Have I told you how much I love #WorthRevisitWednesday? You probably can tell by how much I participate in this link-up! Even if I can’t get to this space much in a week, I try to at least check in here on Wednesdays! Today’s post is not far into the archives. In fact, it is posted today on the WINE: Women in the New Evangelization blog. But since it posted several hours ago over there, this is technically a revisited post! It has a Holy Week theme, so it fits today.
In this Year of Mercy, I wonder how I experience God’s mercy. It is difficult to wrap my head around something so profoundly miraculous, because often, I feel so unworthy of it.
But as I ponder the Scriptures, I cannot deny the reality of God’s mercy. Pope Francis explains it well when he describes mercy as patience.
“Have you thought about God’s patience, the patience He has with each one of us? That is His mercy.” (March 17, 2013 Angelus)
Think of those we read about in the Scriptures, who truly encounter Jesus’ patience, His mercy. Their stories show us that if Jesus is patient with them, He is patient (merciful) with us, too.
There is the Samaritan woman, who meets Jesus at the well (John 4:5-42). Even when she reveals her past to Him, He doesn’t turn away. He is patient with her, and His love transforms her life.
There is Martha, who is anxious and actually complains to Jesus (Luke 10:38-42). Jesus tells her that Mary has “chosen the better part,” but he does so in a way that shows loving patience. Can’t you just hear it when He says her name, “Martha, Martha”? And through this encounter with Jesus’ patient mercy, she is renewed. Martha is quite a different woman when we meet her again (John 11:1-45).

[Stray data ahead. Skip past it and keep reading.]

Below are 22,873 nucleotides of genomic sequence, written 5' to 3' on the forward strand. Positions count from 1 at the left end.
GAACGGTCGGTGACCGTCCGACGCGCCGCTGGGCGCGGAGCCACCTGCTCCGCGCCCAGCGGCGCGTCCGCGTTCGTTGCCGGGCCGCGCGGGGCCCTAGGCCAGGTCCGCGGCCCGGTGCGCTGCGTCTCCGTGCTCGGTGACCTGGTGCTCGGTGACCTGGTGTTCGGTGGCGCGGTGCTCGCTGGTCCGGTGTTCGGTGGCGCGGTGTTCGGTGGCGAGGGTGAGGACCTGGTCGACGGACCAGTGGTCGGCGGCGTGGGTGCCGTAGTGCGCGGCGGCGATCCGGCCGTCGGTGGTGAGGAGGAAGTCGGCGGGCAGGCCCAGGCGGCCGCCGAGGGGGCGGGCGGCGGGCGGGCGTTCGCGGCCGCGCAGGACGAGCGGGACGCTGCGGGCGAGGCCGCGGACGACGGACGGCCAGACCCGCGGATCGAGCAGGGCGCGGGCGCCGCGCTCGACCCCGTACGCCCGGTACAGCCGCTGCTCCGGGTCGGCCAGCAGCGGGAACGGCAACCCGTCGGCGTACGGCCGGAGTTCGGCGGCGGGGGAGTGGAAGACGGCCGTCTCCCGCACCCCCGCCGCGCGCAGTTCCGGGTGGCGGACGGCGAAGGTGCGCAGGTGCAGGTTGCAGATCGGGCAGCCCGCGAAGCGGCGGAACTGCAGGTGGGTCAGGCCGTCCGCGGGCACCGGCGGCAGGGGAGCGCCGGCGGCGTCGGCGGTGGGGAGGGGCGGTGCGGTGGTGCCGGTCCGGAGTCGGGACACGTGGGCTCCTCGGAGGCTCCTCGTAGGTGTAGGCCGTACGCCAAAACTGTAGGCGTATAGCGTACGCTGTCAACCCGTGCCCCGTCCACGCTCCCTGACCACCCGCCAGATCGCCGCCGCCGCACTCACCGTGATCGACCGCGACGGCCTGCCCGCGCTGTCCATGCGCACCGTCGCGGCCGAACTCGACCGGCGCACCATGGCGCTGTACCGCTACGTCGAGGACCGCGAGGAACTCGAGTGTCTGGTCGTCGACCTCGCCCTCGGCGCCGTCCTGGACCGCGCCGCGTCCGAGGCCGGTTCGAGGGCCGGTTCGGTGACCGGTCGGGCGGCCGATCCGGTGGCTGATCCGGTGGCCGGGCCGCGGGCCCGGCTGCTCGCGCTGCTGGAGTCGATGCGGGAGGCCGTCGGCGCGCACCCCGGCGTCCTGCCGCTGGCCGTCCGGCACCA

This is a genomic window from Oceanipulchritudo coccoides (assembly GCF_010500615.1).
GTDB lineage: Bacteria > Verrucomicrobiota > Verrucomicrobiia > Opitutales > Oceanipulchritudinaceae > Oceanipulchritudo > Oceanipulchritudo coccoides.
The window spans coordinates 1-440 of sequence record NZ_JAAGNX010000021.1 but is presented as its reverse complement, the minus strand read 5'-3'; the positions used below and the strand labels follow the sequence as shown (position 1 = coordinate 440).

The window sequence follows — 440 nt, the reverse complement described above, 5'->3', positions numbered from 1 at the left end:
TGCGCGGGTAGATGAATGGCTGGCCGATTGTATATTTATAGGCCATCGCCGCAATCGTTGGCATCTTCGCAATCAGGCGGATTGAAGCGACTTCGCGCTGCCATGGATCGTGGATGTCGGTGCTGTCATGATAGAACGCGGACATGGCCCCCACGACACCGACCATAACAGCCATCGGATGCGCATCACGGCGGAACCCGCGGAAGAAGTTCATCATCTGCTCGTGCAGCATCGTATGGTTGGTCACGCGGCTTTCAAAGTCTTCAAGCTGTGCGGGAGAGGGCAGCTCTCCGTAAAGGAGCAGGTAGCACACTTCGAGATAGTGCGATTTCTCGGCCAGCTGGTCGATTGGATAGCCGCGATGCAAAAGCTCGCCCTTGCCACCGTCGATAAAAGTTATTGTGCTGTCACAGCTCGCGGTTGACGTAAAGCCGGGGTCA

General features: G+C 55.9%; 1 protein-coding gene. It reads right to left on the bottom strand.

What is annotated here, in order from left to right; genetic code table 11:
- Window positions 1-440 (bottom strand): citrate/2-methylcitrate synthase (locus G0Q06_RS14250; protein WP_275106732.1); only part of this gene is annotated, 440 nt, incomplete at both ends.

There is the woman caught in adultery (John 8:1-11). Jesus’ entire demeanor during His interaction with her is patient, gentle, and kind. “‘Woman, where are they? Has no one condemned you?’ She replied, ‘No one, sir.’ Then Jesus said, ‘Neither do I condemn you. Go, and from now on do not sin any more.’” I imagine her life is never the same again, after her encounter with Christ’s mercy.
As we enter the Triduum—Christ’s Passion, Death and Resurrection—Jesus’ patience and mercy pour out from the pages of Scripture. He is patient with the apostles when they scatter and hide. He is patient with Pilate when he interrogates Him. He is patient with the Roman soldiers who brutally beat Him up. He is patient with the weeping woman. Jesus’ very suffering and death on the Cross are the fullness of God’s patience and mercy!
We must remember that when we sin, when we complain, when we fail, the patience, love, and mercy that Jesus showed countless times in Scripture are ready to be lavished upon us, too. Mercy is a gift, freely given to us by the Giver of All. Are we open to receiving it?
“He always has patience, patience with us, He understands us, He waits for us, He does not tire of forgiving us if we are able to return to Him with a contrite heart. ‘Great is God’s mercy,’ says the Psalm … Let us never lose trust in the patience and mercy of God!” —Pope Francis